Family instability refers to changes in parents’ residential and romantic partnerships, such as marriage, divorce, and romantic partners moving in or out of the home. As rates of cohabitation, nonmarital births, and divorce have increased over the past 60 years, more children have experienced some degree of family instability. This increase in family instability can have a negative influence on children’s and adolescents’ functioning and behavior.
Not all families have been equally affected by the increase in family instability. Families in which the parents are not married and have low household income are much more likely to experience family instability than families with married parents and higher household income. Family instability influences children and adolescents’ functioning, as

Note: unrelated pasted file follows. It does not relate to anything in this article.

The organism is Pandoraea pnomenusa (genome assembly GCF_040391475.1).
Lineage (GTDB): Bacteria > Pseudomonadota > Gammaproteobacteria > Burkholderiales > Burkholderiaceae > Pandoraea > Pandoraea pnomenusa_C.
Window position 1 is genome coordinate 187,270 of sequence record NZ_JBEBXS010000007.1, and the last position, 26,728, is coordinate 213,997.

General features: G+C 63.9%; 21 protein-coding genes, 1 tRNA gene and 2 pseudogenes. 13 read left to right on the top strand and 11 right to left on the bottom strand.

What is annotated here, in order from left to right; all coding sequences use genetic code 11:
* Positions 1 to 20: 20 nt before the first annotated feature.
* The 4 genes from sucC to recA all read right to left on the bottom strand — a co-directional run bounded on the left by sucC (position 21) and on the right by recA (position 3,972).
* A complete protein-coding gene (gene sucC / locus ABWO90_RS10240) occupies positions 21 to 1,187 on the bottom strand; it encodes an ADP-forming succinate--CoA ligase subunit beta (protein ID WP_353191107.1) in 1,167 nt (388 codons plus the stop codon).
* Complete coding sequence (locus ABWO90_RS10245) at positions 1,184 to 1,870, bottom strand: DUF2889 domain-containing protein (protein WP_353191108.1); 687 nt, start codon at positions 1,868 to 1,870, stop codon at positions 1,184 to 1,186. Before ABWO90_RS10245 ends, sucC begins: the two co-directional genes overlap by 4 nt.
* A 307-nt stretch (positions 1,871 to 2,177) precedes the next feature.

do household income and parents’ relationship status. Family stability can promote positive social behavior in children and adolescents, while instability is associated with social maladjustment, including behaviors such as aggression toward peers, teachers, or parents. This brief examines the links between family instability during childhood, relationship status at birth, and household income in adolescence, and social competence and aggression in adolescence.
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